Parents, does the school your children attend feature a sex-education program that's billed as "abstinence-based" or "abstinence-plus"? If so, you may be under the understandable impression that it tells teens, in clear-cut language, that they're not ready for sex. That they should wait. That it focuses on … well, abstinence.
But a major study from The Heritage Foundation, "Comprehensive Sex Education vs. Authentic Abstinence: A Study of Competing Curricula," shows that isn't the case. Like "People for the American Way" or "Planned Parenthood," the label "abstinence-plus" is a flat-out lie. There's a lot of "plus" and precious little "abstinence."
Contraception is discussed ad nauseam. "Condoms are available at any drugstore or family planning clinic," teens are told in one program, absurdly titled Reducing the Risk. "They may also be available in outdoor or all-night condom vending machines. Anyone can buy condoms, regardless of age, and no prescription is needed." Not exactly the message most parents want presented to their judgment-impaired teens. Yet, as the Heritage study shows, such messages are commonplace in "comprehensive" sex-ed programs.
Worse, the programs often rely on role-playing games that are plainly designed to reinforce immoral behavior and break down the natural modesty that might otherwise keep many teens from engaging in pre-marital sex. In Becoming a Responsible Teen (another eye-rolling misnomer), students are given the following scenario: "My partner and I are alone. We've been leading up to sex for a couple of weeks. The only thing we haven't discussed is protection. My partner needs to persuade me to use a latex condom."
Well, this parent has a different suggestion: Things shouldn't even get this far, but if they do, one of the kids needs to say a firm no. When will that be taught?
Not surprisingly, some of these programs also present homosexuality as just another "lifestyle choice" that's above reproach. In Be Proud! Be Responsible!, teens are told, "You can accept your bisexuality." In Reducing the Risk, we find this role-playing exercise: "Tony and Dylan have been to a party and then go to Tony's home to be alone. They start to kiss and undress each other. Dylan reaches into his jacket pocket and realizes that he doesn't have the condom he planned to use. … What can Tony and Dylan do to avoid unprotected sex?"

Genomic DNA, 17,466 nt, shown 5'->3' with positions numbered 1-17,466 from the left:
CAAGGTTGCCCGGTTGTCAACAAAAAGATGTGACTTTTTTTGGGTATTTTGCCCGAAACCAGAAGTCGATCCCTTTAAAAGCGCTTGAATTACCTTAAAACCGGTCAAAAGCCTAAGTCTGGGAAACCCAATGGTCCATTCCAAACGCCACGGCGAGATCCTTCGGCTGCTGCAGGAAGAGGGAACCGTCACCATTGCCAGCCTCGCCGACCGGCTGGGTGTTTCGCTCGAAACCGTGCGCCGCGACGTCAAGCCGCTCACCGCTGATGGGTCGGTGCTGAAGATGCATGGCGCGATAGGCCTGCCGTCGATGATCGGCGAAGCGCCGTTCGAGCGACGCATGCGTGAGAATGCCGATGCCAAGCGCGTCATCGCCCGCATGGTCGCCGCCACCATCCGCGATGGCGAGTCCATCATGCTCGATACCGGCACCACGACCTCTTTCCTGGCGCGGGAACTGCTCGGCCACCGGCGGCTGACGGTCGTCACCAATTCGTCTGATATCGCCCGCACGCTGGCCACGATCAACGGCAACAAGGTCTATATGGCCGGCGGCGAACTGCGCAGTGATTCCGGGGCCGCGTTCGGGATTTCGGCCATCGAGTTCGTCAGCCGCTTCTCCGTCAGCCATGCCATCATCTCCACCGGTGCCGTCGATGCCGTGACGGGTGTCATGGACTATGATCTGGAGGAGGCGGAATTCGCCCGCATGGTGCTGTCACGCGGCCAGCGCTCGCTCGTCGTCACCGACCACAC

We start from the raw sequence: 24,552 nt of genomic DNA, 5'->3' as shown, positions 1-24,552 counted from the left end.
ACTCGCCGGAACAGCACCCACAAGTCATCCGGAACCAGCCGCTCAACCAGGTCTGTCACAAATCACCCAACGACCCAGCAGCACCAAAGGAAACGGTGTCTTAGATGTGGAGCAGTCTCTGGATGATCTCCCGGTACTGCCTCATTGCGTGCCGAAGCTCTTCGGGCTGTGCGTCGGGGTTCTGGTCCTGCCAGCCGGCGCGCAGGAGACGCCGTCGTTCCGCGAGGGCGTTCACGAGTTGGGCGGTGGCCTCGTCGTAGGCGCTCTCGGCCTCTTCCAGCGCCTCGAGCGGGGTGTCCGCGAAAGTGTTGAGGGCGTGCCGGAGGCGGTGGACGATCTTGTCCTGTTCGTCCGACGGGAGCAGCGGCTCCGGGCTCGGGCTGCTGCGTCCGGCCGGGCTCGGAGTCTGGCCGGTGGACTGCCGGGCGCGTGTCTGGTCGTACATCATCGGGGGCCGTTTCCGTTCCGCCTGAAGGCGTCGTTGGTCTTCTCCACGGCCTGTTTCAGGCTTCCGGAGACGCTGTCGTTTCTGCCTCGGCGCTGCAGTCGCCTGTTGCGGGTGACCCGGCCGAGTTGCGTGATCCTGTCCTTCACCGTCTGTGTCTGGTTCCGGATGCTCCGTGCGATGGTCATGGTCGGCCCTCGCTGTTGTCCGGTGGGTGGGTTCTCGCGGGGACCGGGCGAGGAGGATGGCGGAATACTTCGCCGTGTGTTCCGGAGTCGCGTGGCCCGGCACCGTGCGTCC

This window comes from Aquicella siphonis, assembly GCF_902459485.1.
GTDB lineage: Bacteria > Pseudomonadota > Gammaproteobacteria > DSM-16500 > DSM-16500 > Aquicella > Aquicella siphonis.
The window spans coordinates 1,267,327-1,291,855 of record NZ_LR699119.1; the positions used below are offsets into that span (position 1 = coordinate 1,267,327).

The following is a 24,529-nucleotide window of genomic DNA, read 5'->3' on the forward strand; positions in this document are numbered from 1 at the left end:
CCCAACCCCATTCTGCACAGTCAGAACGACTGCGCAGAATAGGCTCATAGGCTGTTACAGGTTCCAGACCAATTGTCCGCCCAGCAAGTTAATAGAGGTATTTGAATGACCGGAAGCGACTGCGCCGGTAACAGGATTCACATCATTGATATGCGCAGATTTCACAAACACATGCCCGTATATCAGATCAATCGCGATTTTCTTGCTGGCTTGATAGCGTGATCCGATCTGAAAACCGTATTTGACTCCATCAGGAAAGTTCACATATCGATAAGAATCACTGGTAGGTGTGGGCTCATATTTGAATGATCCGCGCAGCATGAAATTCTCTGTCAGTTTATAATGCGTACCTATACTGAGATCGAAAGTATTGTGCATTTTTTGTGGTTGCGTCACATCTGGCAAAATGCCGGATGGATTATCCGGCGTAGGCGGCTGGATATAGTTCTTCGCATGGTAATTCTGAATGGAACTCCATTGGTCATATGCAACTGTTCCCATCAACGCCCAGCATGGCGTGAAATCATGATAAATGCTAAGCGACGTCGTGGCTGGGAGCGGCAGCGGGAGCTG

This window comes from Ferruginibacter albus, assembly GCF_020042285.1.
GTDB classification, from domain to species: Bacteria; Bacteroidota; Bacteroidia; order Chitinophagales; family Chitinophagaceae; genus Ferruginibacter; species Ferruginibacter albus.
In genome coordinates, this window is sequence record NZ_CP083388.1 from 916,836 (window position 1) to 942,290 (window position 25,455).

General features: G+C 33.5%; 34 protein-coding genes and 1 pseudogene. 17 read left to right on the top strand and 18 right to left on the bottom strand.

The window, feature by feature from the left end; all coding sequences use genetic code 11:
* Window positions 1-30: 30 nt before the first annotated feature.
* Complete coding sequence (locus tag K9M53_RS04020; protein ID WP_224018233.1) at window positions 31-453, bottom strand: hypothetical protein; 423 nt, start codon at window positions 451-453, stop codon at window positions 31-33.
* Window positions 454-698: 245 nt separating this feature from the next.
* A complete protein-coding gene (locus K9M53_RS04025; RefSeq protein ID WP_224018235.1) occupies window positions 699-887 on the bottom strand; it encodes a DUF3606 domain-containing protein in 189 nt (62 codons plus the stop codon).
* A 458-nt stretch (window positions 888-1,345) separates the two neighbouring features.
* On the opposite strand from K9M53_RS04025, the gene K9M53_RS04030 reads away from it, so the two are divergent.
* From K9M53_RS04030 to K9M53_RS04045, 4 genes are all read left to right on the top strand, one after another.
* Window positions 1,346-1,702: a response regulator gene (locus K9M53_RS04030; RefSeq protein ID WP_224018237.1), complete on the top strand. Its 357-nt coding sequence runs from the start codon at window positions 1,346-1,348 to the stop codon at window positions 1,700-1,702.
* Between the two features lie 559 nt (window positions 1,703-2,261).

And that's the tame stuff. From condom "races" (seeing which team of students can be the first to successfully unroll one onto a banana or a cucumber) to graphic descriptions of how teens can perform oral sex on each other "safely," these programs are frequently lewd and disgusting. I lack the space (and the stomach, quite frankly) to cite every example, so I'll refer the terminally curious to the Heritage report mentioned earlier.
The underlying message is unmistakable: Teen sex is normal, so let's just tell the kids how to avoid pregnancy and disease. There's a token nod or two to abstinence, but as Heritage's Robert Rector notes, it often amounts to a sentence or two amid pages and pages of explicit, pro-condom propaganda. Teens get the impression that abstinence is some unattainable ideal -- not the only option that's fail safe (not to mention moral).
You probably need little proof that parents want such pornography kept far from their kids, but a Zogby International poll of more than 1,000 parents of school-age children provides some: 91 percent said they want teens taught that "sex should be linked to love, intimacy, and commitment, and that these qualities are most likely to occur in marriage." In overwhelming numbers, they rejected the morally objectionable content and approach of "abstinence-plus" programs.
Asked when sexual activity should begin, more than three out of every four parents said teens should wait until they're married or close to marriage. Another 12 percent said to wait until they've at least finished high school. Only 7 percent said "protected sex" in high school is OK. Yet that's almost exclusively what these programs teach our teens.
Which means that we're setting them up for failure. A host of social-science research shows that early sexual activity is dangerous not just because of STDs, but because it hampers the ability to form stable marriages later in life (making the additional $38 million President Bush has proposed for abstinence-only programs a sound investment).
Parents, your teens deserve an unambiguous abstinence message. If your school isn't providing one, you need to equip yourself with reliable research, network with other parents and make a change. It's time to subtract the "plus" from "abstinence-plus."
Rebecca Hagelin is a vice president of the Heritage Foundation.
First appeared on WorldNetDaily.com